How things improved for steel, cement cos in May
In the domestic segment, demand is currently led by rural markets, oil and gas, LPG and B2C segments like roofing and sheeting.
Capacity utilisation at steel and cement companies has improved significantly in May after a sharp drop in April.
A revival in domestic demand to a limited extent, exports and easing of curbs, are driving major private sector steel companies to ramp up production, now hovering between 70 per cent and near full capacity levels.
Some cement companies too have increased capacity utilisation to about 60 per cent.
Steel and cement were the biggest shockers – recording a more than 80 per cent drop – in the core sector output in April.
However, as Unlock 1.0 kicks in, domestic demand is expected to improve further.
Tata Steel managing director and chief executive officer, T V Narendran, said, the company was currently operating at 70 per cent production level and about 50 per cent was focused on exports.
“In the domestic segment, demand is currently led by rural markets, oil and gas, LPG and B2C segments like roofing and sheeting,” he added.
JSW Steel has ramped up production to about 85 per cent. Seshagiri Rao, joint managing director and group CFO, JSW Steel, said that domestic steel demand for the industry in April was down by 90 per cent, so majority of sales was exports.
In the month of May, we are seeing a demand recovery from 10 per cent in April to 25-30 per cent, Rao said.
Jindal Steel & Power (JSPL) managing director V R Sharma was expecting domestic demand to pick up further in June.
In May, the company exported 65 per cent of its output but Sharma expects the share to come down to 50 per cent in June.
JSPL is operating at full capacity.
“The MSMEs in the engineering segment have started operating. Domestic demand will improve further in June,” he said.
ArcelorMittal Nippon Steel India (AM/NS India) too is operating at full capacity after a production cut in April and early May.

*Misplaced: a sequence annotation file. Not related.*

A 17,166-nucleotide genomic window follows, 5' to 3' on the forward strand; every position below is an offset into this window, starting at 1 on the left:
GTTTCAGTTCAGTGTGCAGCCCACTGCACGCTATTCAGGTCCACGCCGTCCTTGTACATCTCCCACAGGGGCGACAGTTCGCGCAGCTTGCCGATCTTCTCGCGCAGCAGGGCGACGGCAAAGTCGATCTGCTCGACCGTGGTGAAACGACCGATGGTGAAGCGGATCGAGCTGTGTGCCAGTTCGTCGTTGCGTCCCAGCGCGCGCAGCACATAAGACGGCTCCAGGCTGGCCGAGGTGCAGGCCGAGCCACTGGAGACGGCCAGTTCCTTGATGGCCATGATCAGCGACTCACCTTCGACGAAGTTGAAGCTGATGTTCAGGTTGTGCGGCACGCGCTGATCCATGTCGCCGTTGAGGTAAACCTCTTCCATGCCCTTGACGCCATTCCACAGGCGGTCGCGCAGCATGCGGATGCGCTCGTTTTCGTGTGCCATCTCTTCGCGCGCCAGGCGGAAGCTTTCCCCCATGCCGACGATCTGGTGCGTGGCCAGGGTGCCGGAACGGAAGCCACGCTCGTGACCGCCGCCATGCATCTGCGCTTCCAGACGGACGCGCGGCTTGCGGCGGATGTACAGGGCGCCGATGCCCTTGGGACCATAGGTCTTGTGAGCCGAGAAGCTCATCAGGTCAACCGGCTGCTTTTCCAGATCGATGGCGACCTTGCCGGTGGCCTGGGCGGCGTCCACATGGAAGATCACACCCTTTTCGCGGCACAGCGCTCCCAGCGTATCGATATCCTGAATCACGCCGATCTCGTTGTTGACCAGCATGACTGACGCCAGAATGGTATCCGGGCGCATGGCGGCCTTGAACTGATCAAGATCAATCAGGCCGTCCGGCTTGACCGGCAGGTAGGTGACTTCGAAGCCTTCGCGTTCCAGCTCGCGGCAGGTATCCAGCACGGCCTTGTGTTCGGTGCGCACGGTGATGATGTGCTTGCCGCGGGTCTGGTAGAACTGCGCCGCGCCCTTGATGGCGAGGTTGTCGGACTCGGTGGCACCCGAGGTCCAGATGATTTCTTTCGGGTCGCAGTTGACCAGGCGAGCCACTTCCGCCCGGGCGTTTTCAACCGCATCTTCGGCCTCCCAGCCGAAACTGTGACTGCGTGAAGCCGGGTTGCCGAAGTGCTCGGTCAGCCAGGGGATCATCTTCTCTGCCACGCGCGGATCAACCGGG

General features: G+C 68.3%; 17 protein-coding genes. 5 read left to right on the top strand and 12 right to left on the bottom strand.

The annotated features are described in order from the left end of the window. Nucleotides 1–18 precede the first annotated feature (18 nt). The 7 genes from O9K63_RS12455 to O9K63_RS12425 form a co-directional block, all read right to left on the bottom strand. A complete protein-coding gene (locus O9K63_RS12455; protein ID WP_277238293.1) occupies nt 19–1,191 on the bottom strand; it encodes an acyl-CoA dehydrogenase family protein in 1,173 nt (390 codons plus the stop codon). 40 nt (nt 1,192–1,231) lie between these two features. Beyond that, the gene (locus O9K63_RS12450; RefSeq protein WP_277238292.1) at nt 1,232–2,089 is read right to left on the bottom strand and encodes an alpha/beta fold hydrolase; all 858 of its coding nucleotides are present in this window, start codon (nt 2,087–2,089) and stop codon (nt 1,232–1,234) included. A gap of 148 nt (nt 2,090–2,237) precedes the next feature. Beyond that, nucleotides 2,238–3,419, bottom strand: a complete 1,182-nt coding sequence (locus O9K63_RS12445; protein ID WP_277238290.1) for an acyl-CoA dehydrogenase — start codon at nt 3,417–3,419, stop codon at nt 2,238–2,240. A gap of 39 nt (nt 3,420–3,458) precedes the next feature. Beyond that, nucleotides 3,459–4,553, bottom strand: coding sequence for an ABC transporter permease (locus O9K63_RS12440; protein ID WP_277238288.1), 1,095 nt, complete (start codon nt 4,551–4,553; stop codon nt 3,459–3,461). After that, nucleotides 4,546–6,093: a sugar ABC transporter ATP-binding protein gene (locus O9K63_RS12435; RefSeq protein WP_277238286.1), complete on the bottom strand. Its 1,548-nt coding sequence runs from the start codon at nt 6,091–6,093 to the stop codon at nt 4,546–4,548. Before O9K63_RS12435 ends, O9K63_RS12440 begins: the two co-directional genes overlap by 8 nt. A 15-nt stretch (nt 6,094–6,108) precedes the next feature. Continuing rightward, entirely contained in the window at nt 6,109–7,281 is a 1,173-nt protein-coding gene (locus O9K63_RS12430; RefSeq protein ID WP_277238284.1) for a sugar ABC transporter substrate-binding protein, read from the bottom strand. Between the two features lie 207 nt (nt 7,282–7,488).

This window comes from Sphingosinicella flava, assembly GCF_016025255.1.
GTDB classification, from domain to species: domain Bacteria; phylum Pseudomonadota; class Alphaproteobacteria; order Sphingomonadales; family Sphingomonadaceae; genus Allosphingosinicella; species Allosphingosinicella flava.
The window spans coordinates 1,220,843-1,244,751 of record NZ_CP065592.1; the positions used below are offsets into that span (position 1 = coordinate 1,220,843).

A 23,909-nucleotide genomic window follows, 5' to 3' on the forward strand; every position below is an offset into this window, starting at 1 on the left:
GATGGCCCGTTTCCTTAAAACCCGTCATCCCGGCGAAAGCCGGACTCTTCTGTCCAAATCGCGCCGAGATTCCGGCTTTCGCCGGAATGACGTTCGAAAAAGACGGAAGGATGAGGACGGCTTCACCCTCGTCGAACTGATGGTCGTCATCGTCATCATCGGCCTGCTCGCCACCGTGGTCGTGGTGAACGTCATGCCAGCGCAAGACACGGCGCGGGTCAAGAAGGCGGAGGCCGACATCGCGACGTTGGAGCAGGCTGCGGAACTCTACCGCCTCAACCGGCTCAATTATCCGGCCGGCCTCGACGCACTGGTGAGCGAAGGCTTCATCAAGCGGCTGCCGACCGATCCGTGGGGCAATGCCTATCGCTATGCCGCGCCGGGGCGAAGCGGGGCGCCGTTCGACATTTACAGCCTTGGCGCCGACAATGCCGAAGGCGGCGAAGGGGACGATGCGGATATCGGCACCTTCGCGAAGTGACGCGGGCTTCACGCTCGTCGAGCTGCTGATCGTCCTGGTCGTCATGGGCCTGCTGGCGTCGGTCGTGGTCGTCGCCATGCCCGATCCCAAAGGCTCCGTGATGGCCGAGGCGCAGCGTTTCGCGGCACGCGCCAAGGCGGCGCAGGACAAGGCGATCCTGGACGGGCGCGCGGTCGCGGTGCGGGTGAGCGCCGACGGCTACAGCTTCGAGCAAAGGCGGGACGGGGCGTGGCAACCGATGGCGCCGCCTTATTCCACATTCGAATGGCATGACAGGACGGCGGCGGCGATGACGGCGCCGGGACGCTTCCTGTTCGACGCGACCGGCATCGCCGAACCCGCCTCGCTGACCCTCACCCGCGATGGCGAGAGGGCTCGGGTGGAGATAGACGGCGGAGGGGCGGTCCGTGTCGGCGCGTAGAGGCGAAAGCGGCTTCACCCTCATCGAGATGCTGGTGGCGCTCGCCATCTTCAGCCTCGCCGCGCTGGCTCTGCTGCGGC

Public sector steel major, Steel Authority of India Ltd, is operating at around 50 per cent production level. Anil Chaudhary, chairman, SAIL, said that domestic demand was picking up.
“With relaxations to lockdown, domestic demand will improve further.”
Up to July, our export order book is full, he added.
Steel industry representatives pointed out that 94 per cent of the production was accounted for by six major companies in April which meant that secondary producers were either shut or had not been able restart.
However, since then many of the secondary producers have resumed production.
For cement companies, easing of logistical hurdles and improved workers’ availability have helped move production levels in May and is expected to go up further in June in the wake of more relaxations to lockdown.
While cement production halted in March-April owing to the lockdown and the steps taken to control COVID-19, production commenced in May in some of the plants after receiving approvals from the respective state governments.
“A rebound is expected in May as production had commenced owing to the demand conditions and at some plants, the capacity utilisation is as high as 60 per cent now”, H M Bangur, managing director at Shree Cement said.
According to industry officials, individual house builders (IHB) segment, which drives 55 per cent of the annual demand, has been reviving after construction activities were permitted by various state governments.
“From March-April, we have understood that the pandemic is typically an urban phenomenon and the effect has been felt in the urban sector mostly.
“However, in rural areas, the demand is still driven by individual households and some government sponsored construction activities,” an industry official said.
The primary reason being that labourers employed in rural IHB construction are namely locals while in urban centres, it is migrant workers who are speeding back home.
Moreover, government projects like road and irrigation projects which employ local labourers under the MNREGA scheme has also started driving demand.
A second sector official cited that in total 1,885 tenders, aggregating Rs. 46,500 core were floated in March 2020 of which, water and irrigation, building and housing and road projects account for 72 per cent of the total tenders.
“It is likely that these construction activities will drive demand as well”, the sector official said.
However, analysts expect a recovery only in the second half.
Source: Read Full Article